The Vanished Mummy

by Charles Weathers Bump

In the detective headquarters in the Courthouse they have mistakenly built up a very high notion of my sleuth qualities. Personally I have always felt that such help as I have been able to render them in two or three different cases was most largely due to luck, and only in a small degree to the exercise of logic and common sense in making deductions of subsequently proven importance from apparently trivial facts. Nevertheless, the good fortune that attended me in those cases fixed my reputation with them as the Sherlock Holmes of Baltimore, while the generosity with which I permitted them to take all the glory of solving the mysteries made me solid and caused them to consult me the more frequently in hours of perplexity. At the same time, I confess it, the love of the game made me eager to be in it and I not only installed a 'phone in my apartment in the Arundel, but I was always careful, in absenting myself from my office or my flat, to leave word where I would most likely be found during the next few hours. In this way the puzzled Vidocqs were usually able to reach me when my help was needed.

I was whiling away a rainy Saturday afternoon at the Maryland a few weeks ago when I saw Dorland making signs to me from the passageway behind the boxes on the right of the theatre. Lieutenant Amers' redcoated British band, of which I had grown very fond, was rendering the final crashing bars of the overture to "Wilhelm Tell," and, with my passionate love for music, I was loth to leave until the programme was completed. But Dorland was a detective who never came for me unless there was an interesting mystery to offer and I left my seat at once and joined him in the lobby.

"Which way, Dorland?" I asked.

"Woman's College, sir," he answered, just as briefly.

I gave an exclamation of surprise. An institution attended by hundreds of girls from the best families of America was not the place one would expect a mystery of crime.

"Very curious case, sir. Mummy of an Egyptian princess stolen."

"Odd affair," I remarked. "Gives promise of being most unusual. Any clue?"

"Not a shred, sir."

On our way out to the College on a Roland-Park car, Dorland gave me a recital of such facts as he had learned. The mummy had been secured in Egypt with much difficulty by President Goucher and was one of the prized possessions of the College museum. Partly divested of its wrappings of fine linen turned brown with the centuries, the body of this daughter of the Pharaohs had been exhibited in a glass case on the second floor of Goucher Hall, while nearby had been placed the case in which it had rested for ages, a case of wood painted with figures and hieroglyphics that told the rank and virtues of the little lady. The night before at 6 o'clock the mummy had been in its place. In the morning when the janitor's wife was sweeping she discovered the glass lid prized open and the mummy gone. The night watchman saw nothing, heard nothing.

"And what are your theories?" I asked Dorland, as we passed along Twenty-third street.

"That it was taken to be sold at a good figure to some other museum; that it was taken to be sold back to the College; that it was a students' prank; or that it was done by girls being initiated into one of the College secret societies."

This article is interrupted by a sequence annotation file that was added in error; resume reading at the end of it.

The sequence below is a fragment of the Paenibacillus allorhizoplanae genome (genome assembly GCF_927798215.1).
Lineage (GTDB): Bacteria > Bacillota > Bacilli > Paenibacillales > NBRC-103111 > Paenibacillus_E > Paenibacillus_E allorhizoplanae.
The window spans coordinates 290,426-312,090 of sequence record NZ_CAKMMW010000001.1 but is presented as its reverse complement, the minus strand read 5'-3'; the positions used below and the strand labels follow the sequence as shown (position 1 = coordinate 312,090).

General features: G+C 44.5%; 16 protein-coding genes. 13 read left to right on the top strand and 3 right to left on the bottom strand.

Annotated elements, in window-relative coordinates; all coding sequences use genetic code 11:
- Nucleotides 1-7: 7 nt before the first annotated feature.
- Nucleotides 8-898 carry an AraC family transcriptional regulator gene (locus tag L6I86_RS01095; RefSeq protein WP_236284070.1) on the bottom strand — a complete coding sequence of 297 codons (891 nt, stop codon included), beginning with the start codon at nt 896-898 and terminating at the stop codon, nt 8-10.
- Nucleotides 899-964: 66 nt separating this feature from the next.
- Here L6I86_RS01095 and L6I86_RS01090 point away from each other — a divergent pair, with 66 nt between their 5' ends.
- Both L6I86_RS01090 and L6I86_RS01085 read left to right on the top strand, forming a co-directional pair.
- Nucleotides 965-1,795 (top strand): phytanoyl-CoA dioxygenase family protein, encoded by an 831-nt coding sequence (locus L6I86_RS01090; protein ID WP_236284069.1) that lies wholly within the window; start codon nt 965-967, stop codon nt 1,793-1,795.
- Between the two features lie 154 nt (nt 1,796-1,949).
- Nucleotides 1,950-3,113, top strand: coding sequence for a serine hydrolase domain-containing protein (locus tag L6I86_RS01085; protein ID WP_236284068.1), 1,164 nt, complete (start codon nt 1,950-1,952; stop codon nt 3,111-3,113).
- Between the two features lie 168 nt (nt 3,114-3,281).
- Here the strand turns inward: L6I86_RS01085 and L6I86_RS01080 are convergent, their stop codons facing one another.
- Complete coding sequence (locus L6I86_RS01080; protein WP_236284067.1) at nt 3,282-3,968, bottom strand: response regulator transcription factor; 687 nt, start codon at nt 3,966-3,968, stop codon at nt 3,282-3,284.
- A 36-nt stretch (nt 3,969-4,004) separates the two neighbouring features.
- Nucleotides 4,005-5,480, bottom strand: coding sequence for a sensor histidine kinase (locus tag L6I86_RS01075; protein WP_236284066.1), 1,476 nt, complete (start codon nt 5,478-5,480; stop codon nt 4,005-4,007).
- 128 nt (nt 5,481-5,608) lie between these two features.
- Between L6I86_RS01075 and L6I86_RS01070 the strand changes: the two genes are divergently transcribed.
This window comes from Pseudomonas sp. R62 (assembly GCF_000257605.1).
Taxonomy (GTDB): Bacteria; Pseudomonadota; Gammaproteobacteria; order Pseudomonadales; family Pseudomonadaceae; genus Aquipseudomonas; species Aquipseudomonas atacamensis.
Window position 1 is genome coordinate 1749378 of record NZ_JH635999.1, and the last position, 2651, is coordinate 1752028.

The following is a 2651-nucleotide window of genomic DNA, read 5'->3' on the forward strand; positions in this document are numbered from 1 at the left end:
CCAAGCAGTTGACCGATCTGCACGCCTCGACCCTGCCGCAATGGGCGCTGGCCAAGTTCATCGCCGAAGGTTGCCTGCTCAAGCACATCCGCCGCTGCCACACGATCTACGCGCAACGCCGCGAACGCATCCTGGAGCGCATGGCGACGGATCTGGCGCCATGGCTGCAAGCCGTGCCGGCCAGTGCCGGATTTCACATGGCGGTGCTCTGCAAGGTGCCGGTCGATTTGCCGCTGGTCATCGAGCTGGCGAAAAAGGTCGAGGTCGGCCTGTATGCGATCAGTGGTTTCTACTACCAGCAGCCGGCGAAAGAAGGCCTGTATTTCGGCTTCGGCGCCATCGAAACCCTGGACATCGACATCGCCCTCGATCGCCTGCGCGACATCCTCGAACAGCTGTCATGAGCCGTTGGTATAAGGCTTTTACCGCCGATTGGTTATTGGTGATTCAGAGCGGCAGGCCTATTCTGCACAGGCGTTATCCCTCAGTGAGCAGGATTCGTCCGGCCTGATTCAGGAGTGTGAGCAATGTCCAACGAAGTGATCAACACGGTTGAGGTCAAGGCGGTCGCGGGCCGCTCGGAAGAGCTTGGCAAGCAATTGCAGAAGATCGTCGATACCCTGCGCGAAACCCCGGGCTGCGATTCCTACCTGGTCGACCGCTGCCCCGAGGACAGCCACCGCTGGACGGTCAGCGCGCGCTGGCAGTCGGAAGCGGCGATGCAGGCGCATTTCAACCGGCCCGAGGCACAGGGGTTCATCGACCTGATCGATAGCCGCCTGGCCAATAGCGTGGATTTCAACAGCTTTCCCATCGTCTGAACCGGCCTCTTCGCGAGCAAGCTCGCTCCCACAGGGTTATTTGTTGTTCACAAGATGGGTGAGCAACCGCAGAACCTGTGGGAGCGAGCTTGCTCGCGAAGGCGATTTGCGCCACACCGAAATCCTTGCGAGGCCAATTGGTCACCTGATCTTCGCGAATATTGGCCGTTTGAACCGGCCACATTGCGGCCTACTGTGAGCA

When I had been introduced to and cordially welcomed by a trio of anxious College officials, the dean hastened to assure me of their desire to avoid publicity and notoriety.

"Have you questioned any of the girls today?" I asked.

"No," replied the dean; "it being Saturday, there have been few of them here, and we have sent for none, so that the loss might be kept secret until we determine on the motive."

A close examination of the empty glass case and its surroundings was fruitless. Nor did questioning of the janitor and his wife elicit anything new.

"You cleaned very thoroughly," I said to the woman. "What did you do with the sweepings?"

"They're in a box in the basement, sir."

At my request the box was brought up. It was a soap box almost full. "Are these only the sweepings of today?" I asked. The janitor spoke up. "I emptied all the others yesterday, sir," he declared. With this assurance, I plunged my hands into the pile and began a minute and careful search of it, dumping handful after handful on newspapers spread over a table in Dr. Goucher's office. Dorland kept the others in conversation, and this fortunately enabled me to make a couple of finds unnoticed by them.

At the end of 10 minutes I had reached the bottom of the box. Turning then to the dean, I said:

"How many Canadian students have you here?"

"Canadians? Oh, two—Miss Carothers and Miss Anstey."

"And may I see them?"

"I cannot see"——began the dean warmly.

I hastened to assure him I had no idea of suspecting them. "Nevertheless," I added, "I should like to question them. I have a theory that one or the other may help me."

The dean was mollified. "Miss Carothers has been absent sick for several days. Miss Anstey you can see. She is a charming girl. Her father is one of the leading Methodist divines of Canada, and an old friend of Dr. Goucher and myself. She does not live in the College homes, but with a lady around the corner on Charles street, who is also an old family friend. I will send you there. She may not be at home just now, but you can try."